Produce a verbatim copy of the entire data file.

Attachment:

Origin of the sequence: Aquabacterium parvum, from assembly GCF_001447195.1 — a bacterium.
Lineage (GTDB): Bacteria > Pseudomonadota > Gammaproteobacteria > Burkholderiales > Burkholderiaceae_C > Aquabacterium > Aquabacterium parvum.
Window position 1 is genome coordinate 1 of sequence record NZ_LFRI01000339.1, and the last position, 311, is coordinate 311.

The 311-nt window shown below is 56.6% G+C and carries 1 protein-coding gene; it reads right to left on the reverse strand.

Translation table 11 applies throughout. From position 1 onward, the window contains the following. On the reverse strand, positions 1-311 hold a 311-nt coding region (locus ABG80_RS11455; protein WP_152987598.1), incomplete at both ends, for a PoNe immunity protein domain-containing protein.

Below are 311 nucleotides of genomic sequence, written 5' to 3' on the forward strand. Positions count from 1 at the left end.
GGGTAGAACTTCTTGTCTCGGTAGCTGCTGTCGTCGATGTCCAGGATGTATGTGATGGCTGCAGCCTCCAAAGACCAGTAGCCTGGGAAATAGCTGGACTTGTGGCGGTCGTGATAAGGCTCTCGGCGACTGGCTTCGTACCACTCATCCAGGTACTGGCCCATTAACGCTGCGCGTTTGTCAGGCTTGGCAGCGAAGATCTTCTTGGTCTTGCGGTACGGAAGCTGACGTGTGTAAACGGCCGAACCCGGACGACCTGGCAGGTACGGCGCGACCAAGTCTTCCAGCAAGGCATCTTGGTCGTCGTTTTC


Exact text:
Origin of the sequence: Aquabacterium parvum, from assembly GCF_001447195.1 — a bacterium.
Lineage (GTDB): Bacteria > Pseudomonadota > Gammaproteobacteria > Burkholderiales > Burkholderiaceae_C > Aquabacterium > Aquabacterium parvum.
Window position 1 is genome coordinate 1 of sequence record NZ_LFRI01000339.1, and the last position, 311, is coordinate 311.

The 311-nt window shown below is 56.6% G+C and carries 1 protein-coding gene; it reads right to left on the reverse strand.

Translation table 11 applies throughout. From position 1 onward, the window contains the following. On the reverse strand, positions 1-311 hold a 311-nt coding region (locus ABG80_RS11455; protein WP_152987598.1), incomplete at both ends, for a PoNe immunity protein domain-containing protein.

Below are 311 nucleotides of genomic sequence, written 5' to 3' on the forward strand. Positions count from 1 at the left end.
GGGTAGAACTTCTTGTCTCGGTAGCTGCTGTCGTCGATGTCCAGGATGTATGTGATGGCTGCAGCCTCCAAAGACCAGTAGCCTGGGAAATAGCTGGACTTGTGGCGGTCGTGATAAGGCTCTCGGCGACTGGCTTCGTACCACTCATCCAGGTACTGGCCCATTAACGCTGCGCGTTTGTCAGGCTTGGCAGCGAAGATCTTCTTGGTCTTGCGGTACGGAAGCTGACGTGTGTAAACGGCCGAACCCGGACGACCTGGCAGGTACGGCGCGACCAAGTCTTCCAGCAAGGCATCTTGGTCGTCGTTTTC